Digitalisation and learning spaces

Digitalisation and learning spaces – challenges and opportunities

Vesisenaho tk.jpg Digitalisation is shaping the daily teaching and learning in a way that could hardly be imagined in the school years of previous generations. Innovations bring along multiple benefits, but sooner or later also some unexpected problems tend to appear. The ever faster change is taking up more and more of individual resources. Learning can be considered a trip to an unknown terrain. Amidst a constant flood of information without any quiet shelter, there is an imminent risk of cognitive overload while adjusting oneself to the new ways of interaction and operation, which eventually leads to malfunctioning in one way or another.

Our multidisciplinary team explores learning opportunities in evolving learning environments. Amidst the accelerating changes and market forces, it is important to analyse learning situations from the perspectives of the key participants, such as teachers and learners. At the same time, we should account for the situation-specific context of activity, including its qualities and changes over time. We have used this approach, for instance, in user-centered design oriented planning for upper secondary level and practical nurse education.

Different angles to learning spaces

A learning space can be viewed, for instance, as a physical, pedagogical, virtual and emotional space. We examine these aspects - and in particular their combinations - from different perspectives. We use these categories while mapping out flexible learning spaces. We have also studied learning facilities as a field of opportunities: different types of learning spaces enable certain forms of interaction and participation, while their qualities also restrict others. To give an example, direct video links enable audio-visual telecommunications with their characteristic limitations. Video recorded learning situations allow instant reviewing of the performance of a pupil, student or other participant, thus bringing a new dimension to the teaching and learning process. Virtual reality environments, then again, can offer entirely novel type of experiences as we can get involved in situations beyond our natural reality.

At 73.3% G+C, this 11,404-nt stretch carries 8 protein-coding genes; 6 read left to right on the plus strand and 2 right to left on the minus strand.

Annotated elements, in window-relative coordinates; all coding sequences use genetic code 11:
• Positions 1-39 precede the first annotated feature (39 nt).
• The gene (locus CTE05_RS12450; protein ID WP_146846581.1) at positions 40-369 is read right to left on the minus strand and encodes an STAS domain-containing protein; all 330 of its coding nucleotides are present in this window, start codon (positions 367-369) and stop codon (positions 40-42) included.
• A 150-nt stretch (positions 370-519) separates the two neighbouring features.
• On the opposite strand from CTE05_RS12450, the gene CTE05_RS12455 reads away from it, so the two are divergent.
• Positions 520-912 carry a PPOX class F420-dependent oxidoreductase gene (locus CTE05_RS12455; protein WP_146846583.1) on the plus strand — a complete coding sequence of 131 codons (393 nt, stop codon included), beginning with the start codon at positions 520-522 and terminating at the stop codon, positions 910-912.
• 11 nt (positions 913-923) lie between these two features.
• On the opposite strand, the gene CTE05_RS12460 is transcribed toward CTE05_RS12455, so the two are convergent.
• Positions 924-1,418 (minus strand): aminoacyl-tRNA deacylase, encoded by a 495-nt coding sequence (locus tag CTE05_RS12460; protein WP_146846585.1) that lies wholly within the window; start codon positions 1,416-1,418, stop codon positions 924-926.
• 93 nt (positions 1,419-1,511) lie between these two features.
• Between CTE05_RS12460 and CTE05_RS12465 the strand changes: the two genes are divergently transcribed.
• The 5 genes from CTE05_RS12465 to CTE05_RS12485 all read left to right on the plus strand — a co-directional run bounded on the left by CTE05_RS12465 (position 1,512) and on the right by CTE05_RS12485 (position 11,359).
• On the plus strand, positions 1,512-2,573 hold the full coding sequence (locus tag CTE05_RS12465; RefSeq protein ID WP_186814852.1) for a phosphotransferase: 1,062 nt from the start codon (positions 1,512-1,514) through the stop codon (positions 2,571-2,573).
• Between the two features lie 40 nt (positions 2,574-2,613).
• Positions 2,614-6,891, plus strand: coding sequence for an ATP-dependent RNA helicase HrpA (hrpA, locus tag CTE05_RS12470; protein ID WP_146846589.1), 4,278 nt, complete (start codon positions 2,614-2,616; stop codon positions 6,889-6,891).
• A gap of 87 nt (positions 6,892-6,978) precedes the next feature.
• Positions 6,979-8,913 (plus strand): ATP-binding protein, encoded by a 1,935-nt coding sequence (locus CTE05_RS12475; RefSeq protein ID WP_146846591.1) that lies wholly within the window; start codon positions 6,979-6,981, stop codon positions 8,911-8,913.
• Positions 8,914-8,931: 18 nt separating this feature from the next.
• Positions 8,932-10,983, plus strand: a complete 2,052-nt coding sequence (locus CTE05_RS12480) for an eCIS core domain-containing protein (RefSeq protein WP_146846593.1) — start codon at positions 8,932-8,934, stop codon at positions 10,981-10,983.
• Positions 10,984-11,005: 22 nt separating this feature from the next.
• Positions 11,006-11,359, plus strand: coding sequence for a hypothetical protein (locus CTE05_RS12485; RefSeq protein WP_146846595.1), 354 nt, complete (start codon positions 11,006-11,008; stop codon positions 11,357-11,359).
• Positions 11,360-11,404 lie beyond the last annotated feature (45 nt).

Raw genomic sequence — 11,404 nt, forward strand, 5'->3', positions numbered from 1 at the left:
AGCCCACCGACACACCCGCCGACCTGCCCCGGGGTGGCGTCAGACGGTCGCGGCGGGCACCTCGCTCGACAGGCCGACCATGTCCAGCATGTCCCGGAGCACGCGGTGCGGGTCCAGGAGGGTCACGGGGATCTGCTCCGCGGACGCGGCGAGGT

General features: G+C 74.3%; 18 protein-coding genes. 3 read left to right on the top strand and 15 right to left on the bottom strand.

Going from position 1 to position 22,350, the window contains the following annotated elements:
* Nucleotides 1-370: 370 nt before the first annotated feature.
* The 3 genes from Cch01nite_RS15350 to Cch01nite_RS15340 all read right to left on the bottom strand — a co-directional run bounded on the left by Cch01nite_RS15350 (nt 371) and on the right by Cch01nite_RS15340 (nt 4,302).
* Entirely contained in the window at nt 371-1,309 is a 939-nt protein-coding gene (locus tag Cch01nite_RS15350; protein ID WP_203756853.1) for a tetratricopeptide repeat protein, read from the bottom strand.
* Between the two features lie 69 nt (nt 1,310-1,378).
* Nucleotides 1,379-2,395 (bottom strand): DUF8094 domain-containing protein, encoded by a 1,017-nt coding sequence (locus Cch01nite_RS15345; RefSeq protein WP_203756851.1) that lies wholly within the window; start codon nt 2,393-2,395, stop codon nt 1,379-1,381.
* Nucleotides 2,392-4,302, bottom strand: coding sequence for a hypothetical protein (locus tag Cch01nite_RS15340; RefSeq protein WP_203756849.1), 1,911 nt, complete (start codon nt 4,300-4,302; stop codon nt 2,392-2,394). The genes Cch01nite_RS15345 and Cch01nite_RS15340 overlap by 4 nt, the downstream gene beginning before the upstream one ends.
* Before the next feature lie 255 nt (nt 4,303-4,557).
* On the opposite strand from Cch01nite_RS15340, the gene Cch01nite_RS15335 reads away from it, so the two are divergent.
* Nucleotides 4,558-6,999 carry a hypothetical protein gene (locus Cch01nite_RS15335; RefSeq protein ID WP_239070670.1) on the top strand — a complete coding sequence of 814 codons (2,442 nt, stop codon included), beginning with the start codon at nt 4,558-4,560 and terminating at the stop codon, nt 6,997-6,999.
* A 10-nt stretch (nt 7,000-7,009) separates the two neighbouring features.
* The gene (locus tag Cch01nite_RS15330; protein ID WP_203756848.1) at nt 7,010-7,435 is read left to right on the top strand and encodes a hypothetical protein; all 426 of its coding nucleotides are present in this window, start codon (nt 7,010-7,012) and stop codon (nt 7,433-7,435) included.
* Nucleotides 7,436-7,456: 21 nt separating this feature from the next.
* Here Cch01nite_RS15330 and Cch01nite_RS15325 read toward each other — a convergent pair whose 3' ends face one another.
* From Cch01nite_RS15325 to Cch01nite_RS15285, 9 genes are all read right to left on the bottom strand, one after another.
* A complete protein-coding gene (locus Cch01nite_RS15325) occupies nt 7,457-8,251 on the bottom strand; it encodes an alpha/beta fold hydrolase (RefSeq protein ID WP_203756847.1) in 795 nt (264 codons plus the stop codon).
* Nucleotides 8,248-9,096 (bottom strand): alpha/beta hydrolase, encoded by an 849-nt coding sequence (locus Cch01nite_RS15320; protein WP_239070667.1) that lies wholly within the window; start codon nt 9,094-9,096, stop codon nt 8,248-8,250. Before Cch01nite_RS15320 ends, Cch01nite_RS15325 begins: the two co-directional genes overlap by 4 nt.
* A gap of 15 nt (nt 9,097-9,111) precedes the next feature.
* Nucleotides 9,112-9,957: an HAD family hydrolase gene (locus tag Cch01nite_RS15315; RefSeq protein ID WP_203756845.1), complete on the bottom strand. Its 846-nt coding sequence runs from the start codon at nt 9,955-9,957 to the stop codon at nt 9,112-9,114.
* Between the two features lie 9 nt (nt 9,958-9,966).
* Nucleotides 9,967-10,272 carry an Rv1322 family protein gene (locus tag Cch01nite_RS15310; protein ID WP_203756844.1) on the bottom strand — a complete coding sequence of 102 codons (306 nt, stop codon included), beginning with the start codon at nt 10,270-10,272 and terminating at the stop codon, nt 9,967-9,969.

Participation and quiet spaces

We have clearly found out that our well-being within the fast changing context of activity requires also balancing quiet spaces. These can be spaces for recovery in a peaceful and soothing environment. We have studied sense-friendly facilities, and we are still developing these in collaboration with our partners such as Vääksy Combined School (grades 7-9 & upper secondary) and the Conbalance Limited. Sense-friendly facilities help control students’ and teachers’ stress levels and recovery during hectic school days. In evaluating the effects, we draw both on participants’ experiences and on physiological measurements.

While there are various challenges and opportunities, we focus on jointly searching for effective solutions for them. Essential elements in this process include genuine involvement of the participants, respect for existing expertise and experience as well as seizing new opportunities.


Mikko Vesisenaho, Mirja Lievonen, Anette Lundström
and Tuula Nousiainen

The authors are Dr Mikko Vesisenaho, a senior researcher, Ms Anette Lundström a doctoral student in the Department of Teacher Education, Dr Tuula Nousiainen, a project researcher in the Finnish Institute for Educational Research, and Dr Mirja Lievonen, architect SAFA.

Read more:
Hybrid Learning Situation as a Challenge for Design
Musica – multipurpose learning space through co-creation
Translating User Perspective into Spatial Design

Vesisenaho kk.jpgSend feedback to authors: mikko.vesisenaho@jyu.fi, mirja.lievonen.2001@live.rhul.ac.uk, anette.lundstrom@jyu.fi or tuula.j.nousiainen@jyu.fi

In the photo: Anette Lundström and Mikko Vesisenaho; Mirja Lievonen seen on the ipad screen and Tuula Nousiainen on the laptop.

Main image: a iClipart.com image gallery item adapted by Martti Minkkinen, the photo of persons: Martti Minkkinen

Translation: Tuomo Suontausta

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